And Now Presenting…! How Dramatic Arts Integration Increases EL Students’ Use of Academic Language in the Classroom

And Now Presenting…! How Dramatic Arts Integration Increases EL Students’ Use of Academic Language in the Classroom

Now create a skit!

In their paper, “The Influence of Classroom Drama on English Learners’ Academic Language Use During English Language Arts Lessons,” Alida Anderson and Sandra M. Loughlin investigate the effect of classroom drama (aka dramatic arts integration) on English Language learners’ use of academic language in class.

Anderson and Loughlin note that contextualized language-learning tasks, such as dramatic arts-based activities, have a powerful effect on students’ acquisition of academic language, as these types of activities support “connections between concepts and language expression” (265). However, decontextualized language instruction is often the norm in ELA classrooms, in which “language-learning tasks…are removed from immediate or accessible meaning beyond the language itself” (266). Yet there is a powerful case for contextualized learning environments, given that they “foster academic language proficiency through discovery and experiential approaches that integrate basic communication skills, new information, procedures, tasks, as well as vocabulary, structures, and functions in academic discourse” (267). In this learning environment, teachers would provide “action-based language opportunities” that enable “collaboration, discussion, and planning” (267).

“A significant body of arts education research has linked dramatic arts activities and students’ language use, demonstrating that involvement in classroom drama has significant, reliable, and causal connections to a number of literacy outcomes, including oral language use, reading comprehension, and writing production” (268).

For this study, Anderson and Loughlin worked with a teacher and cohort of elementary school students in the mid-Atlantic region of the United States. Forty percent of the school’s student population identified as English Language learners, and sixty percent qualified for free or reduced lunch (271). The authors asked the participating teacher to conduct with his students two separate lessons about the solar system during two 90-minute blocks. The first lesson was designated as “conventional” and did not have dramatic play as a main feature of the lesson. In this lesson, the teacher orally read the text and posed questions to students, who were to discuss those questions in table groups. The student-directed activity in this conventional lesson “focused on reading and writing, as students were directed to read the text and write a compare and contrast paragraph after discussing their ideas with their group” (272). Students then read their paragraphs aloud and discussed their paragraphs with classmates. The second lesson included dramatic play as a main portion of the lesson. For this student-directed activity, students were given copies of the text and were asked to create and present skits that demonstrated their understanding of that text (272).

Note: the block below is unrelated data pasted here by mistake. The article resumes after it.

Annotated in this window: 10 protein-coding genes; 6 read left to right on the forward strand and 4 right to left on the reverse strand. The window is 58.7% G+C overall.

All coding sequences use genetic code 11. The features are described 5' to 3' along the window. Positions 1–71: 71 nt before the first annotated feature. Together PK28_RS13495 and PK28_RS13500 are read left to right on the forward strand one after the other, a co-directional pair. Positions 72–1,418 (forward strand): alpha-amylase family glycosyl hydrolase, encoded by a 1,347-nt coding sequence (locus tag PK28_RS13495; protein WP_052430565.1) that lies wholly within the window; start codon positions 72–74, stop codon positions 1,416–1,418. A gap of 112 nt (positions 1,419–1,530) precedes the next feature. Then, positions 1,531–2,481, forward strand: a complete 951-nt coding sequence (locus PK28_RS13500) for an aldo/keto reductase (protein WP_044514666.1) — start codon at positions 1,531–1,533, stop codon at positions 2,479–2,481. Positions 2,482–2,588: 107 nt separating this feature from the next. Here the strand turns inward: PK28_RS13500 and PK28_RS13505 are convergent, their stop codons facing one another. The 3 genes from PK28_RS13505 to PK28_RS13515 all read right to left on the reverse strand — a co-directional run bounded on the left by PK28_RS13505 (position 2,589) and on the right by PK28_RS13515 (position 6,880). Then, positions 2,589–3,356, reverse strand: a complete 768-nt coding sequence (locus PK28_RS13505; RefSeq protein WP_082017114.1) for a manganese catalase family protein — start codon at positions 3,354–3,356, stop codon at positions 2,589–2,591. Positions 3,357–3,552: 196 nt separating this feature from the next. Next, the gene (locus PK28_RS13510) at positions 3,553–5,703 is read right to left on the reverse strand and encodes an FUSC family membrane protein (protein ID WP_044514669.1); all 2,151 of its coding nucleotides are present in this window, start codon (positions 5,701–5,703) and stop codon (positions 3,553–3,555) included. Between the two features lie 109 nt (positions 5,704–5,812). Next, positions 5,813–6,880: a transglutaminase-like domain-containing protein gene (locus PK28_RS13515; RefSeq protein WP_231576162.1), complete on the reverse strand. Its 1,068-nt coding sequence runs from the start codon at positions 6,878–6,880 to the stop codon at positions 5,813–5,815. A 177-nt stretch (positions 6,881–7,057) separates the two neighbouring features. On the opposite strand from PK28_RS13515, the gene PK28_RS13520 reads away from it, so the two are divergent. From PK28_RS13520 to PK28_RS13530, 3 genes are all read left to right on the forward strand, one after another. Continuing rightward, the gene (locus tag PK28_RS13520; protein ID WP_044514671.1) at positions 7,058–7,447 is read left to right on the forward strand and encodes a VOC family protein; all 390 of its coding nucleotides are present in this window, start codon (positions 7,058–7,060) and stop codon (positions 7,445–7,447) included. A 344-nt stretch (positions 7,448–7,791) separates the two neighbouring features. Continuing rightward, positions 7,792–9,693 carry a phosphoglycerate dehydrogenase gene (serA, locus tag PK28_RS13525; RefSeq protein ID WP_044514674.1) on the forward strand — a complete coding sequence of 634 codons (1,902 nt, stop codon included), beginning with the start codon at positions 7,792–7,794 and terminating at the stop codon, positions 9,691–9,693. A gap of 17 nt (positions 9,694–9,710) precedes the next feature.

The authors video recorded both lessons and analyzed the teacher-language-use and student-language-use in each lesson.

The Findings

“Dramatic play has been identified as a facilitator of second-language abilities and higher-order thinking skills because drama directly engages students’ affective states and allows them to use symbolic and verbal expressions to convey their thoughts and feelings” (268).

    • In the dramatic arts integrated lesson, the teacher used more “requestive speech”, asking “who, what, where, when” more often (273)
    • Students were given more opportunities to use descriptive language in the dramatic lesson (273)
    • In the conventional lesson, the teacher used more “regulative language that was not connected to the conventional lesson content, such as attention-getting utterances” (274)
    • Students used more elaborative and descriptive language in the dramatic arts integrated lesson
    • Students asked more “who, what, when, where, why” questions in the dramatic lesson (276)
    • In the conventional lesson, students’ language “was marked by use of regulative maintenance statements (e.g. okay, yeah) to maintain the conversational flow (277)
  • In the conventional lesson, students asked more questions about the instructions, rather than the content (about the solar system) (277)

“In the drama context, ELs used language to interact, critique, question, and revise their ideas in collaboration with their peers. By contrast, in the conventional ELA context, students had very limited opportunities to interact with each other or with their teacher about the concepts and information. They were most focused on understanding the language of instruction” (278).

Anderson and Loughlin conclude the paper by emphasizing that the integration of dramatic arts into ELA lesson planning has a substantial effect on students’ use of academic language. They argue that dramatic arts-based activities promote learning and engagement and should be used in ELA classes, especially as a way to support English Language learners (279).

Paper Title:  The Influence of Classroom Drama on English Learners’ Academic Language Use During English Language Arts Lessons

Authors: Alida Anderson (American University) and Sandra M. Loughlin (University of Maryland, College Park)

Full Paper:

Published: Bilingual Research Journal, Volume 37, No. 3, 2014, Pages 263-286

Professional Development:

Classroom Drama

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